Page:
EPA Head Ignores Science, Doesn't Ban Dangerous Insecticide


It's been banned from household use for more than a decade, but it's still used by farmers on citrus trees, strawberries, broccoli, and cauliflower. The Act would restrict the science considered by the Environmental Protection Agency (EPA) when developing new regulations, to only research that is publicly available.

In a statement March 31, EPA Administrator Scott Pruitt said the agency wants "to prevent regulation created for the sake of regulation by the previous administration".

While the study was going on, the ban on indoor uses of chlorpyrifos came into effect.

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In his letter in response to the action, Carper called Pruitt's ruling troubling, stating "clear and compelling scientific and legal basis for reversing the decision is absent from the materials EPA released yesterday".

"EPA's refusal to ban this unsafe pesticide is unconscionable", said Patti Goldman, an attorney at Earthjustice.

According to a proposed rule scheduled for publication in the Federal Register April 3, the Environmental Protection Agency will consider delaying the effective date of a final rule amending risk management program regulations (RIN:2050-AG82) to February 19, 2019. Traces have been found in waterways, threatening fish, and experts say overuse could make targeted insects immune to the pesticide. The agency was relying on scientific studies that directly measured the immediate effect of chlorpyrifos on the nervous system. But in California's Central Valley, some 90 percent of almond orchards still use the pesticide, as do thousands of farms nationwide, reports CBS News correspondent John Blackstone. In 2012, EPA officials mandated that farmers maintain no-spray buffer zones near public spaces. That order had been prompted by petitions from environmental groups, including Earthjustice, to ban chlorpyrifos. But when those exposures are combined with estimated exposure from drinking water in certain watersheds, "EPA can not conclude that the risk from aggregate exposure meets the Federal Food, Drug and Cosmetic Act safety standard", it said. The move stemmed from a 2007 petition filed by the Natural Resources Defense Council and the Pesticide Action Network North America.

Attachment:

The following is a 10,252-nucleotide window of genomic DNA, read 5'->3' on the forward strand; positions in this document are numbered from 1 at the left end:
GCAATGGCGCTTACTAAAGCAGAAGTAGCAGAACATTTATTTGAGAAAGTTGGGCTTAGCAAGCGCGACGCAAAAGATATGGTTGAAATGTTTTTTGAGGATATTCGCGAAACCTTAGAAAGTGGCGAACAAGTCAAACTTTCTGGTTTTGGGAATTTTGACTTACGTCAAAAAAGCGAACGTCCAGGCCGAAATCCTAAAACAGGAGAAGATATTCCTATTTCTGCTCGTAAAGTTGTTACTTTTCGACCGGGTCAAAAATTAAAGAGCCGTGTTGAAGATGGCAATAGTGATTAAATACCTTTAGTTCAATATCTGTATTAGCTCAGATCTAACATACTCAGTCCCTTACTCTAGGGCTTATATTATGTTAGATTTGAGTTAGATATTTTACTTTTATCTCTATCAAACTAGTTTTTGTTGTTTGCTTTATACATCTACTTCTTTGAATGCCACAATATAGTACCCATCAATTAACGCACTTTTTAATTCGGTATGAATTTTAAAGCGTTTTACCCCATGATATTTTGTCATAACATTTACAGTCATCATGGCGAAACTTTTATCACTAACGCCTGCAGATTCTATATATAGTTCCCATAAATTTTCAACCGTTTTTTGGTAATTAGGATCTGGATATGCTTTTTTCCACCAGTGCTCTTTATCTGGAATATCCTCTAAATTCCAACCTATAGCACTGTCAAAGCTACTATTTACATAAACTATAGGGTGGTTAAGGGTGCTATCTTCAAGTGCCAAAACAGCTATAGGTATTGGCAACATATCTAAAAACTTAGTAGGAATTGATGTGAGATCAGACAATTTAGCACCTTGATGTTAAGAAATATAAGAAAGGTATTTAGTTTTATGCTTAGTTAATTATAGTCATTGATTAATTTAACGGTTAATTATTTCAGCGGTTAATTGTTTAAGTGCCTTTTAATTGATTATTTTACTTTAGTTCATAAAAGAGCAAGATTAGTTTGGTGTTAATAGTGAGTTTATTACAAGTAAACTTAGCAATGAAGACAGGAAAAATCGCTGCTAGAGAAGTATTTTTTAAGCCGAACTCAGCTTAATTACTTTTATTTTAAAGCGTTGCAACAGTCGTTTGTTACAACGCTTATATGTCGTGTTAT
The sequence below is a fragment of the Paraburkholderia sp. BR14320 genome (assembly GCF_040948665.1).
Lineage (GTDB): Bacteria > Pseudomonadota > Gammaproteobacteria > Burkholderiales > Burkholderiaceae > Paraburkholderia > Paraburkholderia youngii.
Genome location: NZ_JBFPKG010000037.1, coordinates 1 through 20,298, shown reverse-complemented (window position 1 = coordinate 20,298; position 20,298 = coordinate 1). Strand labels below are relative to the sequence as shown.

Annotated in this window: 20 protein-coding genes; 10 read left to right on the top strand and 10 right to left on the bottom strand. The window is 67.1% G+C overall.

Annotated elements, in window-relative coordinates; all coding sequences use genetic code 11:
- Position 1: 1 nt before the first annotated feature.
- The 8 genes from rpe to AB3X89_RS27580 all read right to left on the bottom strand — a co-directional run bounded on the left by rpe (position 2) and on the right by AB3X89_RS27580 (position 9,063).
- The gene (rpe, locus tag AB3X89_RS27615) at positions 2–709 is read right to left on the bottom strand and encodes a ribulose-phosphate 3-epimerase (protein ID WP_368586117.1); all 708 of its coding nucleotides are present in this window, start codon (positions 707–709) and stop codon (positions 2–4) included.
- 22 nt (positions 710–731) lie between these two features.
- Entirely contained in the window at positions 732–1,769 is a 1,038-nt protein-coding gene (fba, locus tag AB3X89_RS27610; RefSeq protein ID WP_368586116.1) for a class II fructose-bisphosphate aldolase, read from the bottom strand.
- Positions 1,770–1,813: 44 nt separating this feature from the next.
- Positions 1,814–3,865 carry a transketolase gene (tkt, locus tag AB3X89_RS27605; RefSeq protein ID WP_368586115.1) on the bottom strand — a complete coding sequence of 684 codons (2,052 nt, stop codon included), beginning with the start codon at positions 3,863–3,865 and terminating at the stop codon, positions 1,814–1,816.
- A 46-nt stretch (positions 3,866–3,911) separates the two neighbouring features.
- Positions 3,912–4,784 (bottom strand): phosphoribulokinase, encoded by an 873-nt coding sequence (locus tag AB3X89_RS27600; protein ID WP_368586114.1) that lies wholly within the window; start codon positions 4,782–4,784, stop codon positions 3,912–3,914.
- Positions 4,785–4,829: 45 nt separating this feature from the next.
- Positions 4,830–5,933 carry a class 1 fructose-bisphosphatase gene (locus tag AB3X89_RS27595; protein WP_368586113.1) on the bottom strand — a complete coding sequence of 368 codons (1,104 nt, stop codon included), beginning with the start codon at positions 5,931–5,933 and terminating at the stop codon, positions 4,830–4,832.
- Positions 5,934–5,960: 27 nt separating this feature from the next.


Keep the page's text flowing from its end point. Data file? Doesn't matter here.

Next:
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"I am troubled by EPA's apparent dismissal of the extensive analysis undertaken previously by EPA scientists", he said.

"The public record lays out serious scientific concerns and substantive process gaps in the proposal", the agency said.

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That includes the Clean Power Plan, which restricts greenhouse gas emissions at coal-fired power plants. Supreme Court has interpreted to require regulation of greenhouse gases, will remain in effect.

According to the National Pesticide Information Center, chlorpyrifos is an organophosphate insecticide used to control many different kinds of pests, including termites, mosquitoes and roundworms.